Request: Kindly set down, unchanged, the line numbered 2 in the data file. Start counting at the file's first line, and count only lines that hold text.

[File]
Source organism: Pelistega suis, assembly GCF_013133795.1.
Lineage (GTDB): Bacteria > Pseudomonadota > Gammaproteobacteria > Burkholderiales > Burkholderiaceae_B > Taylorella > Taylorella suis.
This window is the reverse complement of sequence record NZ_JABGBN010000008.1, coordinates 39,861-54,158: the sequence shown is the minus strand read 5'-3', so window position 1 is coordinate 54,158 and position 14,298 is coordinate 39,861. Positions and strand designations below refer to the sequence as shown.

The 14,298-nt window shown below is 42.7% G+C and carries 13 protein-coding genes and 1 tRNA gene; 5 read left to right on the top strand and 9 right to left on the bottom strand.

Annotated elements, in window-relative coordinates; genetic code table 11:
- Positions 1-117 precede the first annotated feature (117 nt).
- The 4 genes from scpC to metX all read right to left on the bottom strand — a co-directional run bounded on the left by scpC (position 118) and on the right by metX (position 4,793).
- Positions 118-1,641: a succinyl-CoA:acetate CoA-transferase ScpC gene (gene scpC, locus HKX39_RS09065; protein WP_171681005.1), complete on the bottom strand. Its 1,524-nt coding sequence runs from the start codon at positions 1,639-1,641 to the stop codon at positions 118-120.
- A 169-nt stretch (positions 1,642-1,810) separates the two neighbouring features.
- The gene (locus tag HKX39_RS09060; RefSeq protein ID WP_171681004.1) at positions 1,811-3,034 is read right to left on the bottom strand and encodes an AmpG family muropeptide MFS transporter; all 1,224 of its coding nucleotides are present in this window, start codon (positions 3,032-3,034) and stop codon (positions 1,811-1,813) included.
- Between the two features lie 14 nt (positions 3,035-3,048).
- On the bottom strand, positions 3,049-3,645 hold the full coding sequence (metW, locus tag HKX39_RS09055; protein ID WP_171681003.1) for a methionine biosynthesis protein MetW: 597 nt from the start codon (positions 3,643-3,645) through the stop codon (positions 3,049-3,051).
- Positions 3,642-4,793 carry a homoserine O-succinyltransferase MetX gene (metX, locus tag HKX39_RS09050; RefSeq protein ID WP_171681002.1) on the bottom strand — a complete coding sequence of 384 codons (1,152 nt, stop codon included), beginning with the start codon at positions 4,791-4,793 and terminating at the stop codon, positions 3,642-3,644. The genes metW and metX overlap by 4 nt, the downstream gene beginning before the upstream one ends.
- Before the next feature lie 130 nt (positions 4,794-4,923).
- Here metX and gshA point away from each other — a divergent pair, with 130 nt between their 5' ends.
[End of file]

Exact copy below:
Lineage (GTDB): Bacteria > Pseudomonadota > Gammaproteobacteria > Burkholderiales > Burkholderiaceae_B > Taylorella > Taylorella suis.